SpaceX returns to flight with Bigelow’s inflatable space habitat set for launch

SpaceX returns to flight with Bigelow’s inflatable space habitat set for launch: SpaceX is set to return to flight with the launch of a cargo resupply service mission to the International Space Station (ISS). SpaceX’s Dragon cargo spacecraft is set for launch at 4:43 p.m. EDT on April 8, Friday.

In its first trip back to space, NASA is entrusting SpaceX with another mission and that is to carry science research, team supplies, and equipment to the orbiting laboratory in support of the Expedition 47 and 48 crews. SpaceX’s Dragon capsule will launch on a Falcon 9 rocket from Space Launch Complex 40 at Cape Canaveral Air Force Station (CCAFS) in Florida, NASA confirmed on March 18.

Aside from that, the mission also includes a new module built by Bigelow Aerospace called Bigelow Expandable Activity Module (BEAM), which will be connected to the space station for testing. The BEAM is an inflatable habitat module that will provide around 565 cubic feet of living zone for the astronauts to move around.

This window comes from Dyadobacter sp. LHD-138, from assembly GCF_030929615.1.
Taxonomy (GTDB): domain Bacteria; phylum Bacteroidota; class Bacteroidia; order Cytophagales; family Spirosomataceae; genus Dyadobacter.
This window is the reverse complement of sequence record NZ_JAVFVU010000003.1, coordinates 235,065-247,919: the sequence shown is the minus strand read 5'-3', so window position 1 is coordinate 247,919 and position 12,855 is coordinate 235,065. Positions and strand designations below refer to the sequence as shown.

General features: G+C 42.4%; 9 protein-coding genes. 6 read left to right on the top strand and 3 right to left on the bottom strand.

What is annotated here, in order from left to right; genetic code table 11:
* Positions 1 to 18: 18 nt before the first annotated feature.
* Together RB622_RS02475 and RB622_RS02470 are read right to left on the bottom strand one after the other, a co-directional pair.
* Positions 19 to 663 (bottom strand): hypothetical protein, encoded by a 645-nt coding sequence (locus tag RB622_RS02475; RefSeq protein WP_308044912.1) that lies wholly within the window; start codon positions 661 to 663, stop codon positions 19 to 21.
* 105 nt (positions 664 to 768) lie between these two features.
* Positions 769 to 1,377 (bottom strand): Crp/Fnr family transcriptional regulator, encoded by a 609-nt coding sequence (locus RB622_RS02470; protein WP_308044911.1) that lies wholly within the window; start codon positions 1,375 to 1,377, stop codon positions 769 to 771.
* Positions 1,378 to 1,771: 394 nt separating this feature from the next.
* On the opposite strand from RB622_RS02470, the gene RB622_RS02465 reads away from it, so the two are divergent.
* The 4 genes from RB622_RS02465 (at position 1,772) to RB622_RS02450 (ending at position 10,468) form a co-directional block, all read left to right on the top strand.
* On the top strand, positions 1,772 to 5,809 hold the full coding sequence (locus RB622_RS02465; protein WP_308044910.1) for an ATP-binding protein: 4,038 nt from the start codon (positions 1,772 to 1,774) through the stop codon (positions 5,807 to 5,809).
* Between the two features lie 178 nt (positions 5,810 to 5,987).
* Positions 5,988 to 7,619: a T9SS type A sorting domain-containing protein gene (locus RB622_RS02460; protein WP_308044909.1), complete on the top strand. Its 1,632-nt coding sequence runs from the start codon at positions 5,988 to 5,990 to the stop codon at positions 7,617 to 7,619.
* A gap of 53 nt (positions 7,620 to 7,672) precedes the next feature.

SpaceX returns to flight with Bigelow’s inflatable space habitat set for launch

“When expanded, it’s roughly 16 cubic meters, about the size of a small bedroom,” CNBC quoted NASA’s Rajib Dasgupta as saying to the group of reporters on March 28, Monday. He added that the astronaut will not live inside the BEAM yet, as the said module still have to undergo a two-year testing period.

The two-year testing period is needed to determine how well the BEAM act in a harsh space environment. Inside the module are a series of tools that will help the astronauts to monitor distinctive aspects of the expandable range. It is also equipped with sensors inside that will be used to track thermal, air pressure, temperature, radiation levels, orbital debris and other significant information.

The result of these tests will apparently help them to determine whether inflatables will make a comeback in a form of a viable space habitat.  After the two-year time period, the BEAM will be released and burn up in the atmosphere.

The Dragon capsule spacecraft will spend a few weeks attached to the ISS before its scheduled return to Earth in May. It is relied upon to bring back biological specimens from the station, including those collected by astronaut Mark Kelly amid his year-long stint on board the ISS. Watch the video below for more information:

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